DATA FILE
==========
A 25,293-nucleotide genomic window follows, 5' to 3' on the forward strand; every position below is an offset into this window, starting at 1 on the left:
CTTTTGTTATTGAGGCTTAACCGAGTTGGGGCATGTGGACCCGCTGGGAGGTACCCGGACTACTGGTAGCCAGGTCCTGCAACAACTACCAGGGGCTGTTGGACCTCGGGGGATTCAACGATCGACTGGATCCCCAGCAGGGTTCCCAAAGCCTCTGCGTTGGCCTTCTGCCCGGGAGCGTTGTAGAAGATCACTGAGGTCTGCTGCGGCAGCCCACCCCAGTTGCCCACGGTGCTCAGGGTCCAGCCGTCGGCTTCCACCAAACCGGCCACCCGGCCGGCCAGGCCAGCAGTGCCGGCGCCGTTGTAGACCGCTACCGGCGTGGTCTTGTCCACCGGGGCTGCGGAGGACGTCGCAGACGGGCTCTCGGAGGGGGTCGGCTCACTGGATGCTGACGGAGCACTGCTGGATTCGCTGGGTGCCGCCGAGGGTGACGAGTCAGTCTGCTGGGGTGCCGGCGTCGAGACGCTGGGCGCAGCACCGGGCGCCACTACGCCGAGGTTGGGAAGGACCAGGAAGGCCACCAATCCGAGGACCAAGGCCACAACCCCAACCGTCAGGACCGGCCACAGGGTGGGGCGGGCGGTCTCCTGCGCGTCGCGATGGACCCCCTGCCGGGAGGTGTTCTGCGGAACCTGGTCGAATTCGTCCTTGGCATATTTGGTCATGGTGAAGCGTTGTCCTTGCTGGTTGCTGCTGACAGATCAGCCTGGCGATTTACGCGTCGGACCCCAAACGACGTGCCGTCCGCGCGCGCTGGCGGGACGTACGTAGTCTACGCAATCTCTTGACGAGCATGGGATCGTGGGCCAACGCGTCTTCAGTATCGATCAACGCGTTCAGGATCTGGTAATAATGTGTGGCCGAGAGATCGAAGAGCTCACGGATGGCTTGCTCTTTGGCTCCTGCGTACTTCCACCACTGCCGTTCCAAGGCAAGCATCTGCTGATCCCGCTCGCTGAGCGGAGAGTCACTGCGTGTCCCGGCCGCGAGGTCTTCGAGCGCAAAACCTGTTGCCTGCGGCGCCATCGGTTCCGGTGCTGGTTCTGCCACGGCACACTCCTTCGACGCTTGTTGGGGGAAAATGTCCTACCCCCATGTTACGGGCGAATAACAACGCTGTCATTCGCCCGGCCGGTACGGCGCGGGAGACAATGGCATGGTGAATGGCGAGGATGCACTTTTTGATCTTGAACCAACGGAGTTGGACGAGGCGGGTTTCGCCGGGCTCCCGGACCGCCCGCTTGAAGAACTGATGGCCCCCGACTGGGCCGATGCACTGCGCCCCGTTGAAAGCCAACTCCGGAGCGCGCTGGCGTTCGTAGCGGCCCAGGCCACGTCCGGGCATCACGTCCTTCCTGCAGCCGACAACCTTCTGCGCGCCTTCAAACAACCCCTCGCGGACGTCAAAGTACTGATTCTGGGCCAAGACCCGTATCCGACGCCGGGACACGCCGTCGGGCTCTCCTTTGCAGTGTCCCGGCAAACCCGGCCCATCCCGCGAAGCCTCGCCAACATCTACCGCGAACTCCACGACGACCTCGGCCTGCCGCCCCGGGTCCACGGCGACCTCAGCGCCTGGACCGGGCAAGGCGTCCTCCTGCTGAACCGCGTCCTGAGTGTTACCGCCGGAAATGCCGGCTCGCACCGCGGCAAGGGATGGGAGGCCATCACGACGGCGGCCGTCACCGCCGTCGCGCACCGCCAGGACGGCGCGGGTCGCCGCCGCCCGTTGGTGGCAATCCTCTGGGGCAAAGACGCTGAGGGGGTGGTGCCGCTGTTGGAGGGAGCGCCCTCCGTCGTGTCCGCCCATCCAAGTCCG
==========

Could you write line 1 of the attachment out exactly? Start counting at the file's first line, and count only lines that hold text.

A 25,293-nucleotide genomic window follows, 5' to 3' on the forward strand; every position below is an offset into this window, starting at 1 on the left: